Top officials across Baltimore government will be trained in trauma-informed care in the next month as the city implements the Elijah Cummings Healing City Act, Mayor Brandon Scott announced Thursday.
The training, which will be conducted by the city Health Department in partnership with community organizations, will first be required of all senior-level Cabinet members, the Democratic mayor said during a news conference at City Hall.
Trauma-informed care is an approach to care that assumes a person has a history of trauma and promotes safety and healing.
The city also is convening a task force charged with developing a strategy to reduce and address trauma among city residents. Democratic Councilman Zeke Cohen, who sponsored the Healing City Act last year, will co-chair the task force.
Cohen said he will introduce a companion resolution next week requiring council members to also be trained in trauma-informed care.
“If we are going to ask our agencies to change, we can’t just talk about it, we have to be about it,” Cohen said.
Democratic Council President Nick Mosby pledged to quickly pass the resolution.
The Healing City Act, signed into law in February, was inspired by the shooting of Michael Marks, a 57-year-old special education assistant, who was shot inside Frederick Douglass High School in 2019. In the months after the shooting, several students lobbied the City Council, voicing their displeasure with conditions at the school after the incident, saying they exacerbated their trauma.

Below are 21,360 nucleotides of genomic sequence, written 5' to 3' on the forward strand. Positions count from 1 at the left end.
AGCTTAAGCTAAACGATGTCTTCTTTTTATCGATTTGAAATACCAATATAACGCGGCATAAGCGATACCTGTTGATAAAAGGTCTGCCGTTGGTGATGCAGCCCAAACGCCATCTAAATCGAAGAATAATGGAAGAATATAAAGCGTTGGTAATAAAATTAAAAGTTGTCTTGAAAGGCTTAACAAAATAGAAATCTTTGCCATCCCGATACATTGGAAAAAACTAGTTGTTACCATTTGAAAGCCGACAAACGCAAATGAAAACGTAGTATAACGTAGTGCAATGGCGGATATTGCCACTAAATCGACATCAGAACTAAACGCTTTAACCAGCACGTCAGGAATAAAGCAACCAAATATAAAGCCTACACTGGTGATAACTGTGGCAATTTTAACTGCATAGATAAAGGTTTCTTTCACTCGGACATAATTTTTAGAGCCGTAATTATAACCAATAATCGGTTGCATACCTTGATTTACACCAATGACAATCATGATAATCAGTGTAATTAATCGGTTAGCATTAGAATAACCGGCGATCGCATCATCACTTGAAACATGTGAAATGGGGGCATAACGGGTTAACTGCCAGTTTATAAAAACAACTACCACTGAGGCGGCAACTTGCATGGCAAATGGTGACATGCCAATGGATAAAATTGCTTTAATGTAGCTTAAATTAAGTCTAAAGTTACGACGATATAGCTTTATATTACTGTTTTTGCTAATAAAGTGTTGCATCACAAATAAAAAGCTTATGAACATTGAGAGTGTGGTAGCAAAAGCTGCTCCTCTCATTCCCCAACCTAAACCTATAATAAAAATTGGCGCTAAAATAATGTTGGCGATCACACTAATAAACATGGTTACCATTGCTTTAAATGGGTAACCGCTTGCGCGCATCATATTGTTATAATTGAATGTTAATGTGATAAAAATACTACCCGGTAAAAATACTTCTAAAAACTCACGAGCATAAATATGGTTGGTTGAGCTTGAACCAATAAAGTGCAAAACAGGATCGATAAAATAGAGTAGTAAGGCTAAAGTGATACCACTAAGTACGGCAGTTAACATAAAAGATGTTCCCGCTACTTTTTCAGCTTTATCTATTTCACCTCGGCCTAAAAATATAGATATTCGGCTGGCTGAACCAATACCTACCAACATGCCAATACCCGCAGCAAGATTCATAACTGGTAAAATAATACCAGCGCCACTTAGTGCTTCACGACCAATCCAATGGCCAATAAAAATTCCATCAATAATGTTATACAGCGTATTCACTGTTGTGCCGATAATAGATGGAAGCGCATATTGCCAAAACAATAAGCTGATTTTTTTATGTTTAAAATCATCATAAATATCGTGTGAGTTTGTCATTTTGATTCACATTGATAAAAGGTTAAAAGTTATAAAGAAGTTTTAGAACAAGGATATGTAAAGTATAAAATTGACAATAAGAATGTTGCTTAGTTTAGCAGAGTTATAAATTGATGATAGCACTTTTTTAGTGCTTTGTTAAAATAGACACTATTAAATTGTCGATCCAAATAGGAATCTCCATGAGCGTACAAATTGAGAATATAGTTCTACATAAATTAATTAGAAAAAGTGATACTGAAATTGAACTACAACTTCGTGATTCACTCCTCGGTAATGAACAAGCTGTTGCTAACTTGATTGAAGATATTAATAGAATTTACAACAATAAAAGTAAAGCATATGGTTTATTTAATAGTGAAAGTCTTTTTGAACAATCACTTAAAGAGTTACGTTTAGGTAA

The council unanimously passed the bill and then-Mayor Bernard C. “Jack” Young, a Democrat, signed it at the school.
“Although we continue to navigate the dual public health emergencies of gun violence and this pandemic, I know that 2021 will also be a year of healing,” Scott said. “In partnership with Councilman Cohen and the Trauma-Informed Care Task Force, we will act with urgency.”
State Del. Robbyn Lewis, who joined city officials at the news conference, said she is co-sponsoring state legislation to mirror the Healing City Act. The state’s legislative session begins next week.